Break up of “national unity”
The ruling grand coalition is de facto a government of national unity that manages a country that is stuck in a permanent crisis. For five uninterrupted years, unemployment has been on the rise, with 450,000 now unemployed, the highest rate since the end of the Second Word War. Incomes for the working class have stagnated for two decades; precarious employment and house prices have risen steeply. New labour contracts brought in since the crisis of 2008-09 offer an average of 30% less than those from before the crisis.
Saving the banks was the government’s top priority in recent years, with a bill of nearly 20 billion euros so far. Parliamentary investigations into corruption and mismanagement did not provide any conclusions. At the end of the day, the different departments of the establishment look out for each other.
The tops of the trade unions are fully integrated into this system of national unity. They did not lead any social protests for many years, and they act as an executioner for the attacks on living standards. This has led to a growing impotence on the factory floor for these nominally mighty organisations.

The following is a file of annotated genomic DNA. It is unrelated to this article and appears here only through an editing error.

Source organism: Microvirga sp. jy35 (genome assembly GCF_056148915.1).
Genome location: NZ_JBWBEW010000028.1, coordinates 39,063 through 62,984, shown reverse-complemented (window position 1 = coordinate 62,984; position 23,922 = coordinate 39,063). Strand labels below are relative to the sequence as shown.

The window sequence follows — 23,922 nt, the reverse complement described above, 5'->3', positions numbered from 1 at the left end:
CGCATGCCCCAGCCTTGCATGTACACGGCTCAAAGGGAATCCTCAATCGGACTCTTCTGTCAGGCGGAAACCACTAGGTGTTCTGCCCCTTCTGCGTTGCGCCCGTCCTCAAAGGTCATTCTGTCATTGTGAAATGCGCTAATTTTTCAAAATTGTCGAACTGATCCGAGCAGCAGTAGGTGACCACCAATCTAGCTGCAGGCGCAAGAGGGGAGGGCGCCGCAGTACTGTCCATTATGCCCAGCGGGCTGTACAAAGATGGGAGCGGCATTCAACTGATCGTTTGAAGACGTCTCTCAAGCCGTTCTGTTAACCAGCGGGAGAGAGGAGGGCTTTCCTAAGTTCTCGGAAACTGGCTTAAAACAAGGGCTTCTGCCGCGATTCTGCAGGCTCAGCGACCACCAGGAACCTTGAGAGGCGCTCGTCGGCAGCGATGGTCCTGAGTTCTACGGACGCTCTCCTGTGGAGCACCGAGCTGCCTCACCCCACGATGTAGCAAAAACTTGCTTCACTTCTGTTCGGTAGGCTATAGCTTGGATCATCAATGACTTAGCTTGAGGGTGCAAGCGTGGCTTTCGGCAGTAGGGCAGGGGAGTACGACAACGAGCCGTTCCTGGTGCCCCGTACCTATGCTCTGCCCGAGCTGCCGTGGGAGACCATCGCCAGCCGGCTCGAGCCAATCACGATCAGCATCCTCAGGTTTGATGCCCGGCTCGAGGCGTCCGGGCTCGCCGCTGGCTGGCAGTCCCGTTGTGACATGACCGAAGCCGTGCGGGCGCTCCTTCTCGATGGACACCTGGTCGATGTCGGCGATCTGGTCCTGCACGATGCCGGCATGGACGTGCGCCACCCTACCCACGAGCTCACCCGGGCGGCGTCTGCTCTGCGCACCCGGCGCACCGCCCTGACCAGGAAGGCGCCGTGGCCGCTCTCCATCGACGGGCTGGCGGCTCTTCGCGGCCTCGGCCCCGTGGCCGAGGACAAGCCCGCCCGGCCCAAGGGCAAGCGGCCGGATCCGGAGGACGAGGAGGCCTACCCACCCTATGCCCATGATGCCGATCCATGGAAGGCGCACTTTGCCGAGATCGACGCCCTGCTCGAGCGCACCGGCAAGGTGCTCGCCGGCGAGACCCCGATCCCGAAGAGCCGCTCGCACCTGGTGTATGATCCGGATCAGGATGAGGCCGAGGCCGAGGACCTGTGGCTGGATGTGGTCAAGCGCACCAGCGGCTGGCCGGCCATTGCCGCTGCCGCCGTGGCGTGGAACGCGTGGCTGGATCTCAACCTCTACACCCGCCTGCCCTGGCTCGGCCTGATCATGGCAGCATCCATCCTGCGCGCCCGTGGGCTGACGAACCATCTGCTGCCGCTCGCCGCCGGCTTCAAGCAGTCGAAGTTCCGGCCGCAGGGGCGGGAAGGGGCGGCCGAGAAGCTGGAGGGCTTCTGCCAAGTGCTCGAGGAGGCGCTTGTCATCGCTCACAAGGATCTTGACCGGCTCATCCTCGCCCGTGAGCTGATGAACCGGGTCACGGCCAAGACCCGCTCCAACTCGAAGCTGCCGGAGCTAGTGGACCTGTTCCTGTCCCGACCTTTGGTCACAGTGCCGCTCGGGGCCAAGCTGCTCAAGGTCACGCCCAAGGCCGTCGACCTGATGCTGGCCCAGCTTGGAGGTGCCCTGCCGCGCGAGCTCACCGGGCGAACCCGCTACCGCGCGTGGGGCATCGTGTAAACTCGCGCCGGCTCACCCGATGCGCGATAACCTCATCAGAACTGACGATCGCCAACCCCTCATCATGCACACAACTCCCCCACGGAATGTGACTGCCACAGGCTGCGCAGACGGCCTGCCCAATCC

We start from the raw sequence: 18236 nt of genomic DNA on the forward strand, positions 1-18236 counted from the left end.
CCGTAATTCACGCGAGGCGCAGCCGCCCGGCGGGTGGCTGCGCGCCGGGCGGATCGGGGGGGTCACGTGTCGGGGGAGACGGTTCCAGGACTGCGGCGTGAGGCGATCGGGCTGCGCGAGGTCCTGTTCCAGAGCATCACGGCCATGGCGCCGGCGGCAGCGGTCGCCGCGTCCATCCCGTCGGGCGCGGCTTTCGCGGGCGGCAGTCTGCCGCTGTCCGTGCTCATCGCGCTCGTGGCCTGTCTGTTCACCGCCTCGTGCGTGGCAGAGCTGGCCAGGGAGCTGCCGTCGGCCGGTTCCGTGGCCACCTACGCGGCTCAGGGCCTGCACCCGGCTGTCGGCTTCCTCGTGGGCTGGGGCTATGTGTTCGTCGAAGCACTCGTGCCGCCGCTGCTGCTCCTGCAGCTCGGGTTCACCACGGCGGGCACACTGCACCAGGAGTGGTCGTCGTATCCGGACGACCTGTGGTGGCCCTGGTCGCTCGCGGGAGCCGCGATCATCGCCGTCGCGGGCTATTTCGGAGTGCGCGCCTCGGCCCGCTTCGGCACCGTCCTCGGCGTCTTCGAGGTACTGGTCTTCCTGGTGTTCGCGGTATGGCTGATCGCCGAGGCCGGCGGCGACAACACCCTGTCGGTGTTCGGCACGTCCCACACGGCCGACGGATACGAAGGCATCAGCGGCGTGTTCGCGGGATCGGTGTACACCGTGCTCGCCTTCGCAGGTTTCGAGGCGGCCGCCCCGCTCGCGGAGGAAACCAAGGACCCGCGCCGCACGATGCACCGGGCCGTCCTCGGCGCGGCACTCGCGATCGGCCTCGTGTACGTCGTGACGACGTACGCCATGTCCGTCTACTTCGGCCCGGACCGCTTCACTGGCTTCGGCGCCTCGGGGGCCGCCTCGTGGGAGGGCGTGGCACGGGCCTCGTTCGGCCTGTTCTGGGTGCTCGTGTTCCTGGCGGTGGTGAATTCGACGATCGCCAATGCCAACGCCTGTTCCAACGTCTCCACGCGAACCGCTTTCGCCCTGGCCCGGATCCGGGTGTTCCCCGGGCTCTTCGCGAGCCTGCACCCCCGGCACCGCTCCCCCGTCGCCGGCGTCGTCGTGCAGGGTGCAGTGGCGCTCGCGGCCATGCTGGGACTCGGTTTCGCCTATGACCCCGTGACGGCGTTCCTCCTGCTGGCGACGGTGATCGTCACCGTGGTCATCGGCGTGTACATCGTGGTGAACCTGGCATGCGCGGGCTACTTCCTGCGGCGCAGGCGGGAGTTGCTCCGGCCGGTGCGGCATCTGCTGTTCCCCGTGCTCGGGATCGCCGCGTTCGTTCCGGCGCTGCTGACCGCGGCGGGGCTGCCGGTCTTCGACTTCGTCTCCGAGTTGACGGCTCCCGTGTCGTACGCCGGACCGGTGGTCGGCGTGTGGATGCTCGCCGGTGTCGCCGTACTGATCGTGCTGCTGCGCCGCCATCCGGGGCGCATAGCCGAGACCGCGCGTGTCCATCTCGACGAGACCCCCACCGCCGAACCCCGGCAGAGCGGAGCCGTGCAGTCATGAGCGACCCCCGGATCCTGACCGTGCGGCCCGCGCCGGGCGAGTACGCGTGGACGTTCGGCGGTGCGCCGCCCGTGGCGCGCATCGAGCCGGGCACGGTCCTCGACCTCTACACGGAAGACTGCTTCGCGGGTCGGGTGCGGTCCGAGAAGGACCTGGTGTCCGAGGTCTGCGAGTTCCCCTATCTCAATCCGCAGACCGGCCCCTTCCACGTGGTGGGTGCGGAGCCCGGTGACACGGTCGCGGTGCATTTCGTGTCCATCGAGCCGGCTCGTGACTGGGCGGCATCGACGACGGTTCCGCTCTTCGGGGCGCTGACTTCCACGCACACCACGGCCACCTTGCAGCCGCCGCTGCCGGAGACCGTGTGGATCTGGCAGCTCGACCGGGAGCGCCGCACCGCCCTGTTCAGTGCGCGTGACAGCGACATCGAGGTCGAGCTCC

Despite all the efforts to maintain the political situation and provide “stability”, therefore, the accumulated contradictions in society are seeking to find an expression. And at the moment they do so by strengthening the FPÖ – for the simple reason that all other avenues are blocked.
The strategy of the FPÖ consists of waiting until the system of institutionalised class-collaboration falls under its own weight. It is clear that over the last months the leadership the FPÖ was given an indication from leading sectors of the bourgeoisie that they should “get ready for taking government responsibility”. Its leaders have since adopted a more responsible language and have also changed some important political promises. For example, they have even embraced pro-EU policies, including in details like the call for an open labour market.
Traditional parties in crisis
Meanwhile the social democracy and the conservative parties are in a state of open crisis. It is clear that the consistent postponement of the presidential election acted as a brake on the process of the government’s fragmentation. In the name of institutional stability, the elections were postponed three times. Now that this hurdle has been overcome, we will see how the government’s crisis develops after its Christmas break. The most probable outcome is for new early elections to be held in the coming year.